§ 14. Mr. A. Edwards
asked the Secretary of State for War whether he has considered the charges of extravagance in the equipment, etc., of women's service organisations and with what result; and if he is satisfied that these organisations are economically run and are worth the cost?
§ Mr. Stanley
I cannot speak for the other Services, but, so far as the Auxiliary Territorial Service is concerned, I have no reason to think there is extravagance, and I have seen no charges of that nature which have been substantiated. As regards the last part of the Question, the women cost substantially less than the soldiers whom they replace. The establishment is kept under review in relation to the work done in order to ensure economy and efficiency, and in my opinion the organisation is well worth its cost.
§ Mr. Edwards
Has the Minister considered the statement which was presented to him a week or two ago in which figures were set out and which is the basis of this Question. Is he aware that since that was submitted to him many of my correspondents have suggested that extravagance arises from appointing society ladies to important positions, with the result that people in the ranks have not a fair opportunity of getting promotion?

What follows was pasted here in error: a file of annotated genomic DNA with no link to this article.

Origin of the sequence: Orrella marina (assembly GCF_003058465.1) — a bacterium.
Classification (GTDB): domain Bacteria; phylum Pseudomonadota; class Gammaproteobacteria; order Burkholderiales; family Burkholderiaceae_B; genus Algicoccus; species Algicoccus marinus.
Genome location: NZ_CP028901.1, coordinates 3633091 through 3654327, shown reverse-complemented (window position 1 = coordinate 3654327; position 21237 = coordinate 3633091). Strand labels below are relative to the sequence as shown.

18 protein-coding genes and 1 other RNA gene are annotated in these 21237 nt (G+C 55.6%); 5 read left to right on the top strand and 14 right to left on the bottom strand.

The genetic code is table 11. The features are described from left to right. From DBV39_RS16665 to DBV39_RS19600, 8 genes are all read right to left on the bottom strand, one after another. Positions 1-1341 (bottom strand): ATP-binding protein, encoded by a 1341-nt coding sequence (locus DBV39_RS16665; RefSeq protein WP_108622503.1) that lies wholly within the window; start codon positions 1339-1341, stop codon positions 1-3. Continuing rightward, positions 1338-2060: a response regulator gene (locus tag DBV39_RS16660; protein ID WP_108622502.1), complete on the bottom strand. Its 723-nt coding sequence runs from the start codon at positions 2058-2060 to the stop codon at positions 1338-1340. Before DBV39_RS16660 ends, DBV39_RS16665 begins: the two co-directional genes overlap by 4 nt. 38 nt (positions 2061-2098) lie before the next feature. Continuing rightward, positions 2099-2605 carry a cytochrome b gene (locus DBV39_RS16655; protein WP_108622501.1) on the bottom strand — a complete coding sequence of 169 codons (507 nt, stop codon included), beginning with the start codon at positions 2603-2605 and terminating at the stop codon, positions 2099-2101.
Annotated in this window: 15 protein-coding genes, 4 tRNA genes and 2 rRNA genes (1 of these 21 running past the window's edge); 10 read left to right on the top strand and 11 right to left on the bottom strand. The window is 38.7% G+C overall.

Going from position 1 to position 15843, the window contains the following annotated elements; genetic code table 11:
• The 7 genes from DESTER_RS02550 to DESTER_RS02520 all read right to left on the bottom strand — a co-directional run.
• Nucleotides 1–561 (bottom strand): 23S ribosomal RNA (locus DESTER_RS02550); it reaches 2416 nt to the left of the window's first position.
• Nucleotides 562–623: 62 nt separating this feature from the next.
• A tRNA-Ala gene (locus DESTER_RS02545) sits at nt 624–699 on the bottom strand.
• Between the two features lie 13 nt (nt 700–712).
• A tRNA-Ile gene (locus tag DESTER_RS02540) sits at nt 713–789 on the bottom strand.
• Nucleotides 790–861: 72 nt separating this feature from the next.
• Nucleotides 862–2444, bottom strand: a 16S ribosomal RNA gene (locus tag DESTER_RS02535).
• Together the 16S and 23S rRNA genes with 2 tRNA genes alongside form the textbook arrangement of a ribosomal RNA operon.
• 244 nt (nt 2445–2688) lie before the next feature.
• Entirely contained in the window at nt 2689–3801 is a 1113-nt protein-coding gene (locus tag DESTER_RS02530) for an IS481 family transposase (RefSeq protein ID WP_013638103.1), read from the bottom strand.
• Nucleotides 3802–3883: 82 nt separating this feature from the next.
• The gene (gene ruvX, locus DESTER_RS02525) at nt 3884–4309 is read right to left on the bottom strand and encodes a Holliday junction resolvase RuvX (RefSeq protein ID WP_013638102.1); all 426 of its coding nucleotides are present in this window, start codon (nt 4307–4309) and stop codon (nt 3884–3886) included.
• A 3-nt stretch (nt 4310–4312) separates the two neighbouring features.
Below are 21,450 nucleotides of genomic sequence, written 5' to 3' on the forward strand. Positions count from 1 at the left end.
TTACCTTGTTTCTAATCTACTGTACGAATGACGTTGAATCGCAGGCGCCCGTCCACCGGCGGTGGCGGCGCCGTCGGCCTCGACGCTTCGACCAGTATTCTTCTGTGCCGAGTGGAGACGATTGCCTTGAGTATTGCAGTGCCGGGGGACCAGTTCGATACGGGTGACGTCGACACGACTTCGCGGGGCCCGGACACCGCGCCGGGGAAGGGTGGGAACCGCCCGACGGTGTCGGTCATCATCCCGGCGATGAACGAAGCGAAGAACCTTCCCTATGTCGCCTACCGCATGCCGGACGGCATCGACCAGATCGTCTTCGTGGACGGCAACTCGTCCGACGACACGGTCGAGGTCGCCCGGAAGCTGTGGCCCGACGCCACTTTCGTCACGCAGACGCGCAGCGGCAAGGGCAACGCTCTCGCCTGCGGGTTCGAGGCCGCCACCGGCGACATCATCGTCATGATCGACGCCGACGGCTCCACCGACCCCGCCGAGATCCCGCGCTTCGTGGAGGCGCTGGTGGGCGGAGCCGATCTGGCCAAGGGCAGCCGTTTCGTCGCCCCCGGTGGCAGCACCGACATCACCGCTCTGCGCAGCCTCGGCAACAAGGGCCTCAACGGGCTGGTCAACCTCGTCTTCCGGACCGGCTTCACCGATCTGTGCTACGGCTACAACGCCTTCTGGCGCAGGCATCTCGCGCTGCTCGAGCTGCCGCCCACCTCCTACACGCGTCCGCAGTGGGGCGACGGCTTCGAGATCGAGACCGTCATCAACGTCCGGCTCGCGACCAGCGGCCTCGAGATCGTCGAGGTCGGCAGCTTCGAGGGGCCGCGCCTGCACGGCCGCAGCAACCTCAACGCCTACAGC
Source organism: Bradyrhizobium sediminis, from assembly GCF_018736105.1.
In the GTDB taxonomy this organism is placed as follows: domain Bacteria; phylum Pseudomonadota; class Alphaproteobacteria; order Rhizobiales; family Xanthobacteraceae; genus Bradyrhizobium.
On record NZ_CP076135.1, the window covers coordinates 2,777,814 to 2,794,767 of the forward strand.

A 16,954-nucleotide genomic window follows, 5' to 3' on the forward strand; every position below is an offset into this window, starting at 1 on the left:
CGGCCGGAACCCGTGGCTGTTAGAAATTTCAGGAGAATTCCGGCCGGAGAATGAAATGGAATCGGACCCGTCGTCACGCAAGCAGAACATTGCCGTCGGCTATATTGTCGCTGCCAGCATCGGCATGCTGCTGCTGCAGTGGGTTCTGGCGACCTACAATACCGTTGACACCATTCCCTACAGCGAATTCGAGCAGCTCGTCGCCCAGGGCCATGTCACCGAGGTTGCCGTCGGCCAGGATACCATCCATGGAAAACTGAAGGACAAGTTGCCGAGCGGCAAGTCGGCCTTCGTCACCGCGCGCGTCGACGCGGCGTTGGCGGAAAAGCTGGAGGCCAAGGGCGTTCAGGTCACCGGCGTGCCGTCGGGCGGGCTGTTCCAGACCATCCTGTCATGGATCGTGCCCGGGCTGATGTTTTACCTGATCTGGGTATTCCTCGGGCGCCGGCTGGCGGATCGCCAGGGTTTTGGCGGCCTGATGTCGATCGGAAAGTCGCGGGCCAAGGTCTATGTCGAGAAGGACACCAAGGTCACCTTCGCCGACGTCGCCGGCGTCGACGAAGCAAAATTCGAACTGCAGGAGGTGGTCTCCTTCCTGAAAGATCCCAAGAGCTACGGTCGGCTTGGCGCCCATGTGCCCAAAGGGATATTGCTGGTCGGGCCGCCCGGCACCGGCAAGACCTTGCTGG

§ Mr. Stanley
All appointments of officers in the Auxiliary Territorial Service are now on the same footing as in the Army—they all go through the ranks.
§ Mr. Herbert Morrison
Can the right hon. Gentleman inform the House what is the cost of the uniform of a woman member of the Army?
§ Brigadier-General Sir Henry Croft
Will the right hon. Gentleman see that all these women are provided with uniforms? They are giving such splendid service to the country that they ought not to be forced to use their own normal clothes?